What bullet should I use?
I frequently get asked, which is the best muzzleloading bullet for me to use?
Well, it would be easiest just to recommend a muzzleloader bullet that I particularly like using. But, that wouldn't answer the question, nor would it be ethical. In order to make an educated guess (and that is all it would be), a little more information is needed, like what would the bullet be use for (hunting or target shooting)? Once that is nailed down then there is a little more to work with. Let's say for sake of discussion, this bullet is going to be used for deer hunting. That brings other things into the equation.
In what type of terrain will it be used? That leads to how far you will expect to be able harvest your deer humanely.
How far (click on link to see muzzleloader ballistics chart) would the muzzleloading bullet be expected to shoot and perform its intended purpose? As a general rule, the farther one intends to shoot nthe higher the bullet's ballistic coefficient (BC) should be. Generally higher the b
Is a heavier or lighter recoil preferred? We have many different bullet weights that will do the job, but some like to use light ones and other heavier. Once this information is established, next thing is to know something about the type of weapon that will be used.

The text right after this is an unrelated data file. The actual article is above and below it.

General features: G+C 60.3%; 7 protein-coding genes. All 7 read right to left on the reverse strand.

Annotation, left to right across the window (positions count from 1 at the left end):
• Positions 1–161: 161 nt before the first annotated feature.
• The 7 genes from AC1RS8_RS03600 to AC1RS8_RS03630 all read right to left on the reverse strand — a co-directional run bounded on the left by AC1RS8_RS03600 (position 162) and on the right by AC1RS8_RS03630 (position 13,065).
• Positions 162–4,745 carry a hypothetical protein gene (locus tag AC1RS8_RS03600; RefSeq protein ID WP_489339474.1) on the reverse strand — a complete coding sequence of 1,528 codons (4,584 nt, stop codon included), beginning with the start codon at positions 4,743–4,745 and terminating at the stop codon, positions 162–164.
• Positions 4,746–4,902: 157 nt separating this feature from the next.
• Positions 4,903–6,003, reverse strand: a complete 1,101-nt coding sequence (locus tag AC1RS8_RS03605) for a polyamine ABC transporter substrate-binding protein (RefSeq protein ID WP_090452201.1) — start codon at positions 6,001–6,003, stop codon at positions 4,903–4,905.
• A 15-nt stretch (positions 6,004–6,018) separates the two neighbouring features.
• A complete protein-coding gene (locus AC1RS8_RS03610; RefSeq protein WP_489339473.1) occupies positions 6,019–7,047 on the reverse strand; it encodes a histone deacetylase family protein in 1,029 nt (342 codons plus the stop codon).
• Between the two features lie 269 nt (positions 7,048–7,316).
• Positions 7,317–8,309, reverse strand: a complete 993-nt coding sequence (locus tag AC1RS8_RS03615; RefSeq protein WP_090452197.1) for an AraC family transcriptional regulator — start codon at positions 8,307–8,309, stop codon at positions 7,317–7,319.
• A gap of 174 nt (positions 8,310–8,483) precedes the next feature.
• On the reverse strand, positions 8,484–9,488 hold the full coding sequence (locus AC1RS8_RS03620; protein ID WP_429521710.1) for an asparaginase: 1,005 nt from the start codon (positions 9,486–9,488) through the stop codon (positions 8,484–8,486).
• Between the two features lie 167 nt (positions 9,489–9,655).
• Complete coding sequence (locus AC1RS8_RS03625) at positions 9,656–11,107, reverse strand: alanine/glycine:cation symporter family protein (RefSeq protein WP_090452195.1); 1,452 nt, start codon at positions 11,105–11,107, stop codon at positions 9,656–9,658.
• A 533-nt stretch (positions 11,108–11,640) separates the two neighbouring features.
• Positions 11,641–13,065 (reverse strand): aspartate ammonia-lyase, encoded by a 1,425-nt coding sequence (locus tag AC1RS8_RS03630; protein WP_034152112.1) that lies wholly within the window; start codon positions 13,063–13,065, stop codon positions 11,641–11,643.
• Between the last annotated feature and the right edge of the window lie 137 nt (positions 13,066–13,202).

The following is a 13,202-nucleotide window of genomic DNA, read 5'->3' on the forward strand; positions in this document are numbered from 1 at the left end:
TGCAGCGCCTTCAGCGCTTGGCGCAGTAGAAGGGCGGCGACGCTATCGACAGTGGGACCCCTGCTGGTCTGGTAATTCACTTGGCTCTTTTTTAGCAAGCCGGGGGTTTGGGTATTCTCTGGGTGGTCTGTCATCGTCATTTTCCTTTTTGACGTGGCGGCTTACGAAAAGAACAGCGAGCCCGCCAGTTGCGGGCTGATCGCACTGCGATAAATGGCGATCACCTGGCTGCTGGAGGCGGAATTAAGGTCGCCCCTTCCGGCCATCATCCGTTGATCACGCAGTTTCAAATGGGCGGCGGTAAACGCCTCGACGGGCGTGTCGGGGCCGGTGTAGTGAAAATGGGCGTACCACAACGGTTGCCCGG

This leads us to rate-of-twist (click the link to see a chart that shows which weight and size bullets do best with different rates-of-twist). The muzzleloading bullet will need to be matched with the rifle's specific barrel twist.
Once all this has been determined, there are probably going to be a number of equally good muzzleloading bullet sizes and weights that might work.
Of course determining which one will shoot best in your smoke pole is a whole other topic for discussion. This involves understanding rate-of-twist and bullet ballist coefficient. Generally the higher the BC the faster the rate-of-twist needs to be and vise versa. Click here to get started..